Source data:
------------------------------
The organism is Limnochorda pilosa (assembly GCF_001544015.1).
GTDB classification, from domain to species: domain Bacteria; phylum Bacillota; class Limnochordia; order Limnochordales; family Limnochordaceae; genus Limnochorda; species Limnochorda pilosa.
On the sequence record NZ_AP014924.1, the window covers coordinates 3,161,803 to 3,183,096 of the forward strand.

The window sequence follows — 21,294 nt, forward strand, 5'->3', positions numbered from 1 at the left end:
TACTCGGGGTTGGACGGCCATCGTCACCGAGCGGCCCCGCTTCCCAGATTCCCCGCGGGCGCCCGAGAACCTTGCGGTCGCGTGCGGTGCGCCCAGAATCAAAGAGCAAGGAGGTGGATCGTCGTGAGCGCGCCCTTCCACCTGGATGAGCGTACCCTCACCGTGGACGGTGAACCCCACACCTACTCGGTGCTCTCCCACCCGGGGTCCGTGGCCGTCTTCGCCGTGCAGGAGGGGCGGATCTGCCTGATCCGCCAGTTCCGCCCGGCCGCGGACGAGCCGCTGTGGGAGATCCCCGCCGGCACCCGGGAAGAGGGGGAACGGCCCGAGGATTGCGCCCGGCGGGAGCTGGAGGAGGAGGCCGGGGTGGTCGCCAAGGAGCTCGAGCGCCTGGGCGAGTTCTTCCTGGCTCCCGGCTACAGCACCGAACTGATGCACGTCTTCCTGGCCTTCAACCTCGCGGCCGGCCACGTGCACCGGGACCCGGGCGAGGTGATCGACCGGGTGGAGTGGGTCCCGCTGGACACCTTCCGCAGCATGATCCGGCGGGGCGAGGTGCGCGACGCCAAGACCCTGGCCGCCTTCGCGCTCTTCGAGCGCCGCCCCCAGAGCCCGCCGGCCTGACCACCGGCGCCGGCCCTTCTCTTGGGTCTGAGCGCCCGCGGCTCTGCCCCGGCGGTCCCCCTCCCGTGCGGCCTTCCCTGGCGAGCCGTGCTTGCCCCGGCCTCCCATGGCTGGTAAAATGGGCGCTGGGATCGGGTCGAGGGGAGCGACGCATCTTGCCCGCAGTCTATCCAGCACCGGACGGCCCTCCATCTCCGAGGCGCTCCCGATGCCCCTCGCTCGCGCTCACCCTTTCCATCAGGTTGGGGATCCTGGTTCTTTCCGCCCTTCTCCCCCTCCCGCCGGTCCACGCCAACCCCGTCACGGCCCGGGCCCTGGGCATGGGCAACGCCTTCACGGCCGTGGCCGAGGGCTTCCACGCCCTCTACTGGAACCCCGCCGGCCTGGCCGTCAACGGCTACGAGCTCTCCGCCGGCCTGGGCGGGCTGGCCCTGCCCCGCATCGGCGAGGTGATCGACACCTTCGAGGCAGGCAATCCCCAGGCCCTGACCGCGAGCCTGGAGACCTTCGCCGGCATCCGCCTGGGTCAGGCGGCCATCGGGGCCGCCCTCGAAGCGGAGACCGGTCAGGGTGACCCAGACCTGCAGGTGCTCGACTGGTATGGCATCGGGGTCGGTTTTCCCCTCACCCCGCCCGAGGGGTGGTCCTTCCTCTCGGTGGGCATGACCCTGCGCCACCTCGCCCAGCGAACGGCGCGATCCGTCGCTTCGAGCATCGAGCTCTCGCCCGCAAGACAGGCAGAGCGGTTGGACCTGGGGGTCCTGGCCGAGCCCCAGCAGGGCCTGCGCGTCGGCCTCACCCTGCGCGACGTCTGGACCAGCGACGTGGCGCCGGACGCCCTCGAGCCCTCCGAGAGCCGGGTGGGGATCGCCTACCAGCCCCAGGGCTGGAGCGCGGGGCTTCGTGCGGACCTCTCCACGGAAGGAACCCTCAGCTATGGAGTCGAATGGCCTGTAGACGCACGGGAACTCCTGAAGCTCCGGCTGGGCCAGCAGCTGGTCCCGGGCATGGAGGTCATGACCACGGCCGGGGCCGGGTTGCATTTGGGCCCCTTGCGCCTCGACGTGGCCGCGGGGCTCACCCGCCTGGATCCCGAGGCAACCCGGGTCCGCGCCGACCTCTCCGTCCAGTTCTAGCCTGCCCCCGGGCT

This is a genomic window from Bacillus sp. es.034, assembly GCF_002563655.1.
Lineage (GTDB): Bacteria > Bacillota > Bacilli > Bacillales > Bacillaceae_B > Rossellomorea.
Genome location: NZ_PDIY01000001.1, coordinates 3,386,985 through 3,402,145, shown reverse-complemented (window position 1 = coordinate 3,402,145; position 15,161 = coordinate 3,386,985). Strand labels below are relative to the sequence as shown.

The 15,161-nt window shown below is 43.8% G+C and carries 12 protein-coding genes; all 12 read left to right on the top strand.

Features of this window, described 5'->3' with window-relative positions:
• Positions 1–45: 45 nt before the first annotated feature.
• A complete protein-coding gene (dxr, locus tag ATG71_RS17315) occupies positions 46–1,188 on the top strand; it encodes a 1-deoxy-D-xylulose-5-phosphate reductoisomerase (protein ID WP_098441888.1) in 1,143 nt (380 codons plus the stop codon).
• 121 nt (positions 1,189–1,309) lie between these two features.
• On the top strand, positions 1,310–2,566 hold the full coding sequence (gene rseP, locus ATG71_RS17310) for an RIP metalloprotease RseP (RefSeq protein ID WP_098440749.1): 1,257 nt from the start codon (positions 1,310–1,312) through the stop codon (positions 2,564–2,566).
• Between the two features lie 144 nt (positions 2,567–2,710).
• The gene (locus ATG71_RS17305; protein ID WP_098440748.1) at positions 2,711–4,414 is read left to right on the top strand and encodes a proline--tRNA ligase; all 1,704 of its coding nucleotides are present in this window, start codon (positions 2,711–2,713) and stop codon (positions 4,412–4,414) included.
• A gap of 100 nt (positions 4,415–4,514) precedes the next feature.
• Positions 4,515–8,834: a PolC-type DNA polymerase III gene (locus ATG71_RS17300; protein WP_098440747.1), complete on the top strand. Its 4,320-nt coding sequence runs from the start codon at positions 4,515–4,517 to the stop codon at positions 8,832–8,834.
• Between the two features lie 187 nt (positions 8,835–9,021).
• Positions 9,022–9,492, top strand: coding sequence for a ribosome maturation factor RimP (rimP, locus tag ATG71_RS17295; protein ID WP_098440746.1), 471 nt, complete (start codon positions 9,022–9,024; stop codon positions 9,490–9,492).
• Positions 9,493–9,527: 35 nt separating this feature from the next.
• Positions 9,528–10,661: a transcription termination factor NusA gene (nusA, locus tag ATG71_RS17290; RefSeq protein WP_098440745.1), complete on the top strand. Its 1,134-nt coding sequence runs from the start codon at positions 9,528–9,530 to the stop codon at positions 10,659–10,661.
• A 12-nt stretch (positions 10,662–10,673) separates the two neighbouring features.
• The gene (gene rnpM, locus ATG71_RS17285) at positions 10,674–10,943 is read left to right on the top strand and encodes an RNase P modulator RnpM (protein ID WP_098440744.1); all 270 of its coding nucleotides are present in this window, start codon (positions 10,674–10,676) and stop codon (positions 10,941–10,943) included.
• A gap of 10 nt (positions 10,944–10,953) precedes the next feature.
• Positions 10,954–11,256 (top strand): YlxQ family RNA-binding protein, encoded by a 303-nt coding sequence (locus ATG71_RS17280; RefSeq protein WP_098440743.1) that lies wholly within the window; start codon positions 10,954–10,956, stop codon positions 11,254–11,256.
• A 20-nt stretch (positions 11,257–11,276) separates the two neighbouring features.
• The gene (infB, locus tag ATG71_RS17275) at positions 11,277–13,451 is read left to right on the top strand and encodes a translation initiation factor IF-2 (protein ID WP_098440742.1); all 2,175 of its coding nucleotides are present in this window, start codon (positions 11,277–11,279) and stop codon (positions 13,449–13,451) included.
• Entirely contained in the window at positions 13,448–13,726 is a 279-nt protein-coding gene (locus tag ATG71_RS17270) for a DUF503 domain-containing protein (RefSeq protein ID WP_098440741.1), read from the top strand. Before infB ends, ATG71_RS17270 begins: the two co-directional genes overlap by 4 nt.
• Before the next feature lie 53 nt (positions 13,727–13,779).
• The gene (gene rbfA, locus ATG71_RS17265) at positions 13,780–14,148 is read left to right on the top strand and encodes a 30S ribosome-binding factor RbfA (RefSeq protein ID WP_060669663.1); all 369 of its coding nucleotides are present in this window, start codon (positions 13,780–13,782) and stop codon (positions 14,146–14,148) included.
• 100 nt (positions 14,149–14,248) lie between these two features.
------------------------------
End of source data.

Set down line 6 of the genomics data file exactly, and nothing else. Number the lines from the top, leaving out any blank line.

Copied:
This is a genomic window from Bacillus sp. es.034, assembly GCF_002563655.1.